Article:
• Containing only what is necessary;
  • Simple; written in good language;
  • Having no repetition, no redundancy;
  • Including no preaching, lecturing;
  • Containing interesting and relevant information;
  • Well structured and organized;
  • Neat and tidy (typed or well printed/written).

This, too, would be a good check list (a) for yourself when you are writing reports or (b) training community leaders in report writing.

Tips on Writing Better Reports:

Once a famous West African musician was asked by some young musicians what advice he would give them to become as skilled as he. – "I can give you three tips," he said. "My first tip is: Practice. My second tip is: Practice, and my third tip is: Practice."

The same advice can be given in writing or any sort: Write several drafts. Proof read in between. Ask a friend to "proof" it (review it and offer suggestions). Ask for feed back and advice: be your own teacher. The three tips are: "Rewrite! Rewrite, and Rewrite!"

You might believe that rewriting your document would be a waste of time and effort. Far from it. Professional writers may write as many as seven drafts before they allow a document to stand with their good name. You should write at least three drafts: a rough first draft, a second draft, and then your final draft.

Be prepared to rewrite even the final draft. Re-writing it allows you some time between writings to get a more objective yet critical look at your document, remove many of the obvious errors, and avoid writing a document that you will later regret.

Another tip is to first write an outline. Before you start the first sentence, write down an outline of the topics that you want to cover. Make it a short list of three word notes. Just use a scrap of paper; it is for your eyes only.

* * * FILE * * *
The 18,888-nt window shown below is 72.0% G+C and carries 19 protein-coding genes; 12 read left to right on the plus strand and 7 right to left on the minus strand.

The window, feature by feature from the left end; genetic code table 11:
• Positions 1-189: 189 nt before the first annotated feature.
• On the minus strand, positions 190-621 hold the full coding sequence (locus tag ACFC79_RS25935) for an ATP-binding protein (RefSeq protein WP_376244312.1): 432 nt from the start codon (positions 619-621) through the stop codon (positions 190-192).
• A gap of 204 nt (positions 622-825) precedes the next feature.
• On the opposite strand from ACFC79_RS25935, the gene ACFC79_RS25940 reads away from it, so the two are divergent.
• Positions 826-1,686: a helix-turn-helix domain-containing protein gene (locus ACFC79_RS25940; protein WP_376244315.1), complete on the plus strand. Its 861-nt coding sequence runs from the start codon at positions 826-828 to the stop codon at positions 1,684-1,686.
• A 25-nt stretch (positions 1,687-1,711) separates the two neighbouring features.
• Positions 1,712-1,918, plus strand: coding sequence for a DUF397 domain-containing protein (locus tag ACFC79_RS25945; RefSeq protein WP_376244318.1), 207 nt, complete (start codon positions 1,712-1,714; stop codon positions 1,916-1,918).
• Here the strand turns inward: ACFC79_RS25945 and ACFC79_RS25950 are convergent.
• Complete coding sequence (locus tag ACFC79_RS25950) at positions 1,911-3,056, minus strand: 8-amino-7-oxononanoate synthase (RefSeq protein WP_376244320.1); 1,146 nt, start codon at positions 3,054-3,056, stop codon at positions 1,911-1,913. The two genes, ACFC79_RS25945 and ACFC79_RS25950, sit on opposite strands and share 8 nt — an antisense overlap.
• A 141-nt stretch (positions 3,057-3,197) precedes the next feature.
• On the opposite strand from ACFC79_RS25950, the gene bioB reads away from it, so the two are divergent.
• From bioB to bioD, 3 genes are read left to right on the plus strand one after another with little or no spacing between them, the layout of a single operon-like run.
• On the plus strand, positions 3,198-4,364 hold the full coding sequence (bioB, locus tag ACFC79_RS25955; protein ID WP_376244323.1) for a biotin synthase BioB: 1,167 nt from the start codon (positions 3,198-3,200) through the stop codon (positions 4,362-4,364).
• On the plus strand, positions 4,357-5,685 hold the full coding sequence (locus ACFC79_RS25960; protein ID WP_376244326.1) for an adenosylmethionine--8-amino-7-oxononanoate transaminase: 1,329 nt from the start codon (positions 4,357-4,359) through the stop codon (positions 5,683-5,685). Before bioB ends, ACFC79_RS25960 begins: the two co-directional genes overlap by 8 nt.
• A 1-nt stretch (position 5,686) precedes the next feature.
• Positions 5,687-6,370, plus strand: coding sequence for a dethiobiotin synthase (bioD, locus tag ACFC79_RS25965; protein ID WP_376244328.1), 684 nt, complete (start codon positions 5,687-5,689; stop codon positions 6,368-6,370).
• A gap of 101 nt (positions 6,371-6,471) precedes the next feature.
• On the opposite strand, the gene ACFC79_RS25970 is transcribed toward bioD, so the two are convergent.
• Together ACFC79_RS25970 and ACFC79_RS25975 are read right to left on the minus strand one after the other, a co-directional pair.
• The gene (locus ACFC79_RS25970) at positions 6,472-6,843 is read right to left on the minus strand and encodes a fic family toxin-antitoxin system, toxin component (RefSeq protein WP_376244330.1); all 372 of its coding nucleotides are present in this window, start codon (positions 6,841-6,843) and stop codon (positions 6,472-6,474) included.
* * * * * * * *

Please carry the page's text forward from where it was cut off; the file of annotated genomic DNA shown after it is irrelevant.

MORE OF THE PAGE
You may wish to re- arrange the order of topics as soon as you see them on paper. You can use that outline as a personal guide while writing your first draft.

A few more words about the passive voice. It is disease of many bureaucrats. It is a way to obfuscate ─ that is to write words as if you are being informative, but really hiding some of the important information. Experienced readers will recognize your use of the passive voice immediately.

The passive voice, like statistics, has some times been compared to a bikini bathing suit (What it reveals is interesting but what it hides is vital).

What Makes a Report Good?

What Makes A Good Report? Again I asked the participants in the workshops to tell me what made good reports, or reports good. They suggested the following:

  • Attractive
  • Straight forward, honest, no deception (no lies)
  • Interesting illustrations, designs. (colour if possible)
  • Brief, short
  • Neat and readable (good handwriting)
  • To the point
  • Simple English (or whatever language)
  • Well spaced
  • Has title and sub titles
  • Organized or structured.

Like the two lists above, this list can be combined with them to make an overall check list for checking through any report that you may write, and for holding a report-writing workshop with participating community members. See Errors for a short list of common writing errors that you can correct.


Remember that writing reports need not be boring, look upon the task as a challenge.

Emphasize results over activities. Go beyond description; be analytical. Know your audience and the needs of your readers. Write in easy to read, simple language. Avoid the passive voice. Write concisely (briefly but completely). Organize your reports by using an outline and by using subtitles. Write several drafts before the final one.

By using these tips and guidelines, you can teach yourself and your community clients to improve your report writing. Remember, it is not necessary to be bad to get better.


A Visit to the Community Project Site:

A Visit to the Community Project Site

© Copyright 1967, 1987, 2007 Phil Bartle
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Last update: 2012.07.08